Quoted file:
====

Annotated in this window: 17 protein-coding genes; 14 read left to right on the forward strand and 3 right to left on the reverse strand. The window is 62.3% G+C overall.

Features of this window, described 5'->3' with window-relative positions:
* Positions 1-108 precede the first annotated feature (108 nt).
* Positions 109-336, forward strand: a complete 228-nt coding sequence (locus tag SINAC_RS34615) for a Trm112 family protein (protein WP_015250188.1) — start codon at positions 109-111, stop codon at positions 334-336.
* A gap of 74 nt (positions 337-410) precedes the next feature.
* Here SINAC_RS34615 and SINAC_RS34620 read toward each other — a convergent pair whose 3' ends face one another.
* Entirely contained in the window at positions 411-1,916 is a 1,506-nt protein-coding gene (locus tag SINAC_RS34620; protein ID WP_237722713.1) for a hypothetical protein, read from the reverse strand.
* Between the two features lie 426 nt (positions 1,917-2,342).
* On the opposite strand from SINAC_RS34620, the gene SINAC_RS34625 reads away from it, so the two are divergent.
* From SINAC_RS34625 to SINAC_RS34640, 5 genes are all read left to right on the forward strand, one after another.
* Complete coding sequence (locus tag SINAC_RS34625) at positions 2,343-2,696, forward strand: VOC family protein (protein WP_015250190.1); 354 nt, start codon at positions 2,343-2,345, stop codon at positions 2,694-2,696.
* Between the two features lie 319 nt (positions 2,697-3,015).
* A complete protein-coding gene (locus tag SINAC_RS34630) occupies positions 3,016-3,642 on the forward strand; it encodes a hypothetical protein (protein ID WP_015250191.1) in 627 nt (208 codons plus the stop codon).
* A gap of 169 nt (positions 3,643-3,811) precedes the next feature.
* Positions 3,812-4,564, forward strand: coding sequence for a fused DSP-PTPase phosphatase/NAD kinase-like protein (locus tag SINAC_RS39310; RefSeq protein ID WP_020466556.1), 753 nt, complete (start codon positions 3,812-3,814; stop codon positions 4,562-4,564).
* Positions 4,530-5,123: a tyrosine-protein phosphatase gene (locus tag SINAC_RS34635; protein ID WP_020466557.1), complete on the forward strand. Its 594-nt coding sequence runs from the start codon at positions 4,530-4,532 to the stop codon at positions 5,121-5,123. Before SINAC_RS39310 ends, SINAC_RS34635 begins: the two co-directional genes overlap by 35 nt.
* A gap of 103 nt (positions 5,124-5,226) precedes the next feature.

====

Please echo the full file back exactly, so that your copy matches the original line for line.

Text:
Annotated in this window: 17 protein-coding genes; 14 read left to right on the forward strand and 3 right to left on the reverse strand. The window is 62.3% G+C overall.

Features of this window, described 5'->3' with window-relative positions:
* Positions 1-108 precede the first annotated feature (108 nt).
* Positions 109-336, forward strand: a complete 228-nt coding sequence (locus tag SINAC_RS34615) for a Trm112 family protein (protein WP_015250188.1) — start codon at positions 109-111, stop codon at positions 334-336.
* A gap of 74 nt (positions 337-410) precedes the next feature.
* Here SINAC_RS34615 and SINAC_RS34620 read toward each other — a convergent pair whose 3' ends face one another.
* Entirely contained in the window at positions 411-1,916 is a 1,506-nt protein-coding gene (locus tag SINAC_RS34620; protein ID WP_237722713.1) for a hypothetical protein, read from the reverse strand.
* Between the two features lie 426 nt (positions 1,917-2,342).
* On the opposite strand from SINAC_RS34620, the gene SINAC_RS34625 reads away from it, so the two are divergent.
* From SINAC_RS34625 to SINAC_RS34640, 5 genes are all read left to right on the forward strand, one after another.
* Complete coding sequence (locus tag SINAC_RS34625) at positions 2,343-2,696, forward strand: VOC family protein (protein WP_015250190.1); 354 nt, start codon at positions 2,343-2,345, stop codon at positions 2,694-2,696.
* Between the two features lie 319 nt (positions 2,697-3,015).
* A complete protein-coding gene (locus tag SINAC_RS34630) occupies positions 3,016-3,642 on the forward strand; it encodes a hypothetical protein (protein ID WP_015250191.1) in 627 nt (208 codons plus the stop codon).
* A gap of 169 nt (positions 3,643-3,811) precedes the next feature.
* Positions 3,812-4,564, forward strand: coding sequence for a fused DSP-PTPase phosphatase/NAD kinase-like protein (locus tag SINAC_RS39310; RefSeq protein ID WP_020466556.1), 753 nt, complete (start codon positions 3,812-3,814; stop codon positions 4,562-4,564).
* Positions 4,530-5,123: a tyrosine-protein phosphatase gene (locus tag SINAC_RS34635; protein ID WP_020466557.1), complete on the forward strand. Its 594-nt coding sequence runs from the start codon at positions 4,530-4,532 to the stop codon at positions 5,121-5,123. Before SINAC_RS39310 ends, SINAC_RS34635 begins: the two co-directional genes overlap by 35 nt.
* A gap of 103 nt (positions 5,124-5,226) precedes the next feature.